Americans love their homes, and given a choice, they'd like to stay in them as they get older. According to a 2011 AARP report, 90 percent of people age 65 and over want to age where they are, though less than 10 percent are using the personal and safety technology that is already available to help them do just that.
Meanwhile, researchers, scientists and designers are working to create new technology to help Americans live independently throughout their lives. But how can they tell if their products will actually help or if people will even use them?
Honing such inventions through user feedback to make them more effective and appealing, even to monitor cognitive decline as it's happening is the concept behind "living labs." In this research method, medical and academic institutions test their ideas for days, weeks, even years in the homes of older adults. It's not just science that researchers must perfect; the technology must also fit into everyday lives.
"Yesterday living labs were novel," says Joseph Coughlin, director of the MIT AgeLab, "but today they are the new normal for research."
Take a look at research on healthy aging in three prominent living labs:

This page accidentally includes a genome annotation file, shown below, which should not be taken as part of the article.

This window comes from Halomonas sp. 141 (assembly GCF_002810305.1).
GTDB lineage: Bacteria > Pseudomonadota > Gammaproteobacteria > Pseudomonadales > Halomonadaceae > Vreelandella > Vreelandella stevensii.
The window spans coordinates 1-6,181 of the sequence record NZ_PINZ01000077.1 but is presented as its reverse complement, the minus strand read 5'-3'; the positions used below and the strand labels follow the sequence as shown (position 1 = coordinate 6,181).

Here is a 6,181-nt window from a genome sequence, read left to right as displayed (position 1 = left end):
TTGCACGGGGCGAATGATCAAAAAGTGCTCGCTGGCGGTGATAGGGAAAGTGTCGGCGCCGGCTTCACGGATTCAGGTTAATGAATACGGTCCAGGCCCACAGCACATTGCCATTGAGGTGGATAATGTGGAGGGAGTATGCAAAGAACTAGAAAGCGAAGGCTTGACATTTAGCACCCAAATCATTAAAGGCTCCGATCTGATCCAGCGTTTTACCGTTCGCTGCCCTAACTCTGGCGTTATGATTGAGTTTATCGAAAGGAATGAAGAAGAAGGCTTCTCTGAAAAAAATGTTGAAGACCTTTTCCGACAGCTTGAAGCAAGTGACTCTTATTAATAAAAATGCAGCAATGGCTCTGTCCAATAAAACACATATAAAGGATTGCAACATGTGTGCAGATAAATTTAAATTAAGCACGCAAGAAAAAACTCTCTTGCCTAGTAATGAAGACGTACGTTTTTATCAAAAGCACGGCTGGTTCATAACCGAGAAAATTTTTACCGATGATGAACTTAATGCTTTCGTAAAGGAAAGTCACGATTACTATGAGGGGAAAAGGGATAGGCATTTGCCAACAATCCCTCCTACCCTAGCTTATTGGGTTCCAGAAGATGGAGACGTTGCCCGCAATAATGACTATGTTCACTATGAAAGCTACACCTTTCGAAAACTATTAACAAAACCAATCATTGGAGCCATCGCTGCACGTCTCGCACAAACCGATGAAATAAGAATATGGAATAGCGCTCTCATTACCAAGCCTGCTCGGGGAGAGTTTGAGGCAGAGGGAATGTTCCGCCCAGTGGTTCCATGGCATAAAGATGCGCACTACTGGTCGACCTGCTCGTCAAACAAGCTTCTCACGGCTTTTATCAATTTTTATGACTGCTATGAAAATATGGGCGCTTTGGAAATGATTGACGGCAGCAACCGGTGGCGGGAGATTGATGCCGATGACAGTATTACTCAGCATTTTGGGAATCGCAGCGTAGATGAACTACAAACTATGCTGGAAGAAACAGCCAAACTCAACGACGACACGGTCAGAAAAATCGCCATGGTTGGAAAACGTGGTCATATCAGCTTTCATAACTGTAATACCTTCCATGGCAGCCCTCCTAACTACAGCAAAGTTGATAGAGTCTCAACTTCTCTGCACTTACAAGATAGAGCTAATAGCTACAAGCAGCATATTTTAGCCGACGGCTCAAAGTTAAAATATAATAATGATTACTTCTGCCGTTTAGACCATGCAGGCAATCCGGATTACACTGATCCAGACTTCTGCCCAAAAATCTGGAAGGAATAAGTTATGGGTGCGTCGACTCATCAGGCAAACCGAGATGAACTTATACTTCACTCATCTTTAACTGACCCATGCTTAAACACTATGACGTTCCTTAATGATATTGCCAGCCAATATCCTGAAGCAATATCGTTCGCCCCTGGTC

The Oregon Center for Aging and Technology (ORCATECH), part of Portland's Oregon Health & Science University, is testing technology in more than 150 houses, apartments and retirement communities in the metro area, as well as 200 other homes nationwide.
They asked: Do changes in mobility and walking speed predict cognitive decline? If so, doctors might be able to step in and mitigate the problem before there's a dramatic change. To find out, motion sensors are installed on participants' ceilings or appliances. Information on the speed and frequency of round-the-clock activity feeds into a computer in the home and then transmits to researchers. Retired radiologist Lucien Burke, 71, says he has 20 motion sensors scattered throughout the rooms in his house. Burke thinks participating in living experiments is important. "Progress is only made when volunteers come forward," he says.
Is wiring the lids of a pillbox to learn if users are taking their medication a better way than the current method of counting pills? And do those who take their meds responsibly have higher cognitive function? Researchers wired pillboxes with sensors that signal when each medicine lid is opened.